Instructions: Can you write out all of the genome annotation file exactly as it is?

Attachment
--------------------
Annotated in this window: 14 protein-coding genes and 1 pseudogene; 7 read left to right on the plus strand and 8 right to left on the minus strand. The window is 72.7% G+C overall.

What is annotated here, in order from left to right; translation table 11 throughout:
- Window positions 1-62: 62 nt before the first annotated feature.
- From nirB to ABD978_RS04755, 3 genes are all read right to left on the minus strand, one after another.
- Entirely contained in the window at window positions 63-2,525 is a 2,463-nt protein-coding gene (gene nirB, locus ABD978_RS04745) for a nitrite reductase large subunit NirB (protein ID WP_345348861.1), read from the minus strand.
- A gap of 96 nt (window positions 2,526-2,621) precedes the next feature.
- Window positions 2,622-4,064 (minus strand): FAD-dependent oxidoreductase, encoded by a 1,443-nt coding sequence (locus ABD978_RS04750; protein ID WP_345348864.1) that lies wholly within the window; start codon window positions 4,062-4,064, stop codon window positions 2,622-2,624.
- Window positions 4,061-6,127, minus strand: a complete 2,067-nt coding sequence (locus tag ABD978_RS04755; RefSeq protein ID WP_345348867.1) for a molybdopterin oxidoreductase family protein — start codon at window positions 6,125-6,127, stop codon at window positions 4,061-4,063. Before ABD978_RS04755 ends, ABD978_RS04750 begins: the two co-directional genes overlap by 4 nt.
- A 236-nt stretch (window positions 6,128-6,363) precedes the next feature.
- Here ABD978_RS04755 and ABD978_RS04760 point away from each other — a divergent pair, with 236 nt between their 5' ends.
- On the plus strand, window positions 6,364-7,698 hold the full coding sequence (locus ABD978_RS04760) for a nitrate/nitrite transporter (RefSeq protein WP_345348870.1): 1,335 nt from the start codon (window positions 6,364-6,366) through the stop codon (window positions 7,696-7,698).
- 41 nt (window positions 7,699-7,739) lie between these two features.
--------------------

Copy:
Annotated in this window: 14 protein-coding genes and 1 pseudogene; 7 read left to right on the plus strand and 8 right to left on the minus strand. The window is 72.7% G+C overall.

What is annotated here, in order from left to right; translation table 11 throughout:
- Window positions 1-62: 62 nt before the first annotated feature.
- From nirB to ABD978_RS04755, 3 genes are all read right to left on the minus strand, one after another.
- Entirely contained in the window at window positions 63-2,525 is a 2,463-nt protein-coding gene (gene nirB, locus ABD978_RS04745) for a nitrite reductase large subunit NirB (protein ID WP_345348861.1), read from the minus strand.
- A gap of 96 nt (window positions 2,526-2,621) precedes the next feature.
- Window positions 2,622-4,064 (minus strand): FAD-dependent oxidoreductase, encoded by a 1,443-nt coding sequence (locus ABD978_RS04750; protein ID WP_345348864.1) that lies wholly within the window; start codon window positions 4,062-4,064, stop codon window positions 2,622-2,624.
- Window positions 4,061-6,127, minus strand: a complete 2,067-nt coding sequence (locus tag ABD978_RS04755; RefSeq protein ID WP_345348867.1) for a molybdopterin oxidoreductase family protein — start codon at window positions 6,125-6,127, stop codon at window positions 4,061-4,063. Before ABD978_RS04755 ends, ABD978_RS04750 begins: the two co-directional genes overlap by 4 nt.
- A 236-nt stretch (window positions 6,128-6,363) precedes the next feature.
- Here ABD978_RS04755 and ABD978_RS04760 point away from each other — a divergent pair, with 236 nt between their 5' ends.
- On the plus strand, window positions 6,364-7,698 hold the full coding sequence (locus ABD978_RS04760) for a nitrate/nitrite transporter (RefSeq protein WP_345348870.1): 1,335 nt from the start codon (window positions 6,364-6,366) through the stop codon (window positions 7,696-7,698).
- 41 nt (window positions 7,699-7,739) lie between these two features.